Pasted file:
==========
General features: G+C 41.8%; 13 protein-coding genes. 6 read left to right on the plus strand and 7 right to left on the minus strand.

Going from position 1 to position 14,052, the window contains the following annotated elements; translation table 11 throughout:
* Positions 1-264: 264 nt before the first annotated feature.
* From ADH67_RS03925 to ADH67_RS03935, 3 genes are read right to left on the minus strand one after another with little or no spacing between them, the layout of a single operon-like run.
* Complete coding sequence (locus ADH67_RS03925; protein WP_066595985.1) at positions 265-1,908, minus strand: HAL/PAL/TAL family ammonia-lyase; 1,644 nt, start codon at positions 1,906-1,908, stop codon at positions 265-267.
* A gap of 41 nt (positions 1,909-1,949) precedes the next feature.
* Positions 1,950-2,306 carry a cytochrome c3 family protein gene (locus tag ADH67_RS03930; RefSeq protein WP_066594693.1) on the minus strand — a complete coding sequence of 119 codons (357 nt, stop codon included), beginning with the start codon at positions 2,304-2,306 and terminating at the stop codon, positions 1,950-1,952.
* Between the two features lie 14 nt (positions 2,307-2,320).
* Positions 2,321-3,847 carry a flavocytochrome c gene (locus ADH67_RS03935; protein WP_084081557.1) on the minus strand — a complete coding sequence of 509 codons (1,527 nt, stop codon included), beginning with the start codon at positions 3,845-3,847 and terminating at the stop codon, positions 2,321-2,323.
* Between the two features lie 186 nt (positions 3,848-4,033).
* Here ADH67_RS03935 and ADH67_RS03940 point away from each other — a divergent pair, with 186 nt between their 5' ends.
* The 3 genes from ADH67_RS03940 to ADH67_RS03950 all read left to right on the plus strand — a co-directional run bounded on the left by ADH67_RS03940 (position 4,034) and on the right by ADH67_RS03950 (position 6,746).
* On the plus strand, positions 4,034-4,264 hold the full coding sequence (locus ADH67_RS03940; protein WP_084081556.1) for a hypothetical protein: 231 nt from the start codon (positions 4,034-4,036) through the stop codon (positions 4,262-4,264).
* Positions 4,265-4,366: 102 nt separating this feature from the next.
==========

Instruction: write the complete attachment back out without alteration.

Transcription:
General features: G+C 41.8%; 13 protein-coding genes. 6 read left to right on the plus strand and 7 right to left on the minus strand.

Going from position 1 to position 14,052, the window contains the following annotated elements; translation table 11 throughout:
* Positions 1-264: 264 nt before the first annotated feature.
* From ADH67_RS03925 to ADH67_RS03935, 3 genes are read right to left on the minus strand one after another with little or no spacing between them, the layout of a single operon-like run.
* Complete coding sequence (locus ADH67_RS03925; protein WP_066595985.1) at positions 265-1,908, minus strand: HAL/PAL/TAL family ammonia-lyase; 1,644 nt, start codon at positions 1,906-1,908, stop codon at positions 265-267.
* A gap of 41 nt (positions 1,909-1,949) precedes the next feature.
* Positions 1,950-2,306 carry a cytochrome c3 family protein gene (locus tag ADH67_RS03930; RefSeq protein WP_066594693.1) on the minus strand — a complete coding sequence of 119 codons (357 nt, stop codon included), beginning with the start codon at positions 2,304-2,306 and terminating at the stop codon, positions 1,950-1,952.
* Between the two features lie 14 nt (positions 2,307-2,320).
* Positions 2,321-3,847 carry a flavocytochrome c gene (locus ADH67_RS03935; protein WP_084081557.1) on the minus strand — a complete coding sequence of 509 codons (1,527 nt, stop codon included), beginning with the start codon at positions 3,845-3,847 and terminating at the stop codon, positions 2,321-2,323.
* Between the two features lie 186 nt (positions 3,848-4,033).
* Here ADH67_RS03935 and ADH67_RS03940 point away from each other — a divergent pair, with 186 nt between their 5' ends.
* The 3 genes from ADH67_RS03940 to ADH67_RS03950 all read left to right on the plus strand — a co-directional run bounded on the left by ADH67_RS03940 (position 4,034) and on the right by ADH67_RS03950 (position 6,746).
* On the plus strand, positions 4,034-4,264 hold the full coding sequence (locus ADH67_RS03940; protein WP_084081556.1) for a hypothetical protein: 231 nt from the start codon (positions 4,034-4,036) through the stop codon (positions 4,262-4,264).
* Positions 4,265-4,366: 102 nt separating this feature from the next.